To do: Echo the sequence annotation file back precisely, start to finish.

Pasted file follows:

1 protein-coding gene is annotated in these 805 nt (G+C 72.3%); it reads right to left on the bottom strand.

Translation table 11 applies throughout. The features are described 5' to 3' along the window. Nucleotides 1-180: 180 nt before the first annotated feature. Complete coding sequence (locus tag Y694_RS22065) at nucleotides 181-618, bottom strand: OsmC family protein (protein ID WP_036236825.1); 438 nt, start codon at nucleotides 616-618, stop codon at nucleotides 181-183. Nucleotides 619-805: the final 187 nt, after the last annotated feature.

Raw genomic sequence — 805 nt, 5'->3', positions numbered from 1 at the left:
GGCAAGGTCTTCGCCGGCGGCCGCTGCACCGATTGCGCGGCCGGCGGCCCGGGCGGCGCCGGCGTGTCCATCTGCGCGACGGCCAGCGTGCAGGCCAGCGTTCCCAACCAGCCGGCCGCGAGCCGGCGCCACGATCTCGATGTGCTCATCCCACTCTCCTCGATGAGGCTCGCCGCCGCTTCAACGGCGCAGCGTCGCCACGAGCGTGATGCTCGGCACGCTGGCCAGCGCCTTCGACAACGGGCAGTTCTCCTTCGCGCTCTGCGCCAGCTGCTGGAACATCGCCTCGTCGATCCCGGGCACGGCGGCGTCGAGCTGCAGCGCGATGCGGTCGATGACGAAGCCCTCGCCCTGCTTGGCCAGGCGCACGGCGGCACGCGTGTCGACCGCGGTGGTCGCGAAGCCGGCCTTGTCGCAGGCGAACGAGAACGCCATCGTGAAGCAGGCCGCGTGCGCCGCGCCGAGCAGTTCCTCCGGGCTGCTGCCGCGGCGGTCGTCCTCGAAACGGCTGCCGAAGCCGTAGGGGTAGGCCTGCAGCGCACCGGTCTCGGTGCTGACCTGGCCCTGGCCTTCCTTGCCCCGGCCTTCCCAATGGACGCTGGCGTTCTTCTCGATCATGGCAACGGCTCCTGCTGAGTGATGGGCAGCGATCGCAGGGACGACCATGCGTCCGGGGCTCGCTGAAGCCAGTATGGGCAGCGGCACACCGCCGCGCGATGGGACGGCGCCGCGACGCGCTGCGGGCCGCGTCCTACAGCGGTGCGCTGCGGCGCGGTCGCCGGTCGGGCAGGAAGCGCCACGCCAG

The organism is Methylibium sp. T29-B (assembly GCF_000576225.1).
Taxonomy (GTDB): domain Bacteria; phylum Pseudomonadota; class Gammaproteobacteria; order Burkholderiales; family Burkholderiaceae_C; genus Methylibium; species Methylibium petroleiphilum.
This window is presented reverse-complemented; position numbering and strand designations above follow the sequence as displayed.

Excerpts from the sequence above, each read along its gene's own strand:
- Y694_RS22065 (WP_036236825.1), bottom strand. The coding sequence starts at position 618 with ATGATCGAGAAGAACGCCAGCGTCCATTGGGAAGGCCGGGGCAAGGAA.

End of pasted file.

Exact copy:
1 protein-coding gene is annotated in these 805 nt (G+C 72.3%); it reads right to left on the bottom strand.

Translation table 11 applies throughout. The features are described 5' to 3' along the window. Nucleotides 1-180: 180 nt before the first annotated feature. Complete coding sequence (locus tag Y694_RS22065) at nucleotides 181-618, bottom strand: OsmC family protein (protein ID WP_036236825.1); 438 nt, start codon at nucleotides 616-618, stop codon at nucleotides 181-183. Nucleotides 619-805: the final 187 nt, after the last annotated feature.

Raw genomic sequence — 805 nt, 5'->3', positions numbered from 1 at the left:
GGCAAGGTCTTCGCCGGCGGCCGCTGCACCGATTGCGCGGCCGGCGGCCCGGGCGGCGCCGGCGTGTCCATCTGCGCGACGGCCAGCGTGCAGGCCAGCGTTCCCAACCAGCCGGCCGCGAGCCGGCGCCACGATCTCGATGTGCTCATCCCACTCTCCTCGATGAGGCTCGCCGCCGCTTCAACGGCGCAGCGTCGCCACGAGCGTGATGCTCGGCACGCTGGCCAGCGCCTTCGACAACGGGCAGTTCTCCTTCGCGCTCTGCGCCAGCTGCTGGAACATCGCCTCGTCGATCCCGGGCACGGCGGCGTCGAGCTGCAGCGCGATGCGGTCGATGACGAAGCCCTCGCCCTGCTTGGCCAGGCGCACGGCGGCACGCGTGTCGACCGCGGTGGTCGCGAAGCCGGCCTTGTCGCAGGCGAACGAGAACGCCATCGTGAAGCAGGCCGCGTGCGCCGCGCCGAGCAGTTCCTCCGGGCTGCTGCCGCGGCGGTCGTCCTCGAAACGGCTGCCGAAGCCGTAGGGGTAGGCCTGCAGCGCACCGGTCTCGGTGCTGACCTGGCCCTGGCCTTCCTTGCCCCGGCCTTCCCAATGGACGCTGGCGTTCTTCTCGATCATGGCAACGGCTCCTGCTGAGTGATGGGCAGCGATCGCAGGGACGACCATGCGTCCGGGGCTCGCTGAAGCCAGTATGGGCAGCGGCACACCGCCGCGCGATGGGACGGCGCCGCGACGCGCTGCGGGCCGCGTCCTACAGCGGTGCGCTGCGGCGCGGTCGCCGGTCGGGCAGGAAGCGCCACGCCAG

The organism is Methylibium sp. T29-B (assembly GCF_000576225.1).
Taxonomy (GTDB): domain Bacteria; phylum Pseudomonadota; class Gammaproteobacteria; order Burkholderiales; family Burkholderiaceae_C; genus Methylibium; species Methylibium petroleiphilum.
This window is presented reverse-complemented; position numbering and strand designations above follow the sequence as displayed.

Excerpts from the sequence above, each read along its gene's own strand:
- Y694_RS22065 (WP_036236825.1), bottom strand. The coding sequence starts at position 618 with ATGATCGAGAAGAACGCCAGCGTCCATTGGGAAGGCCGGGGCAAGGAA.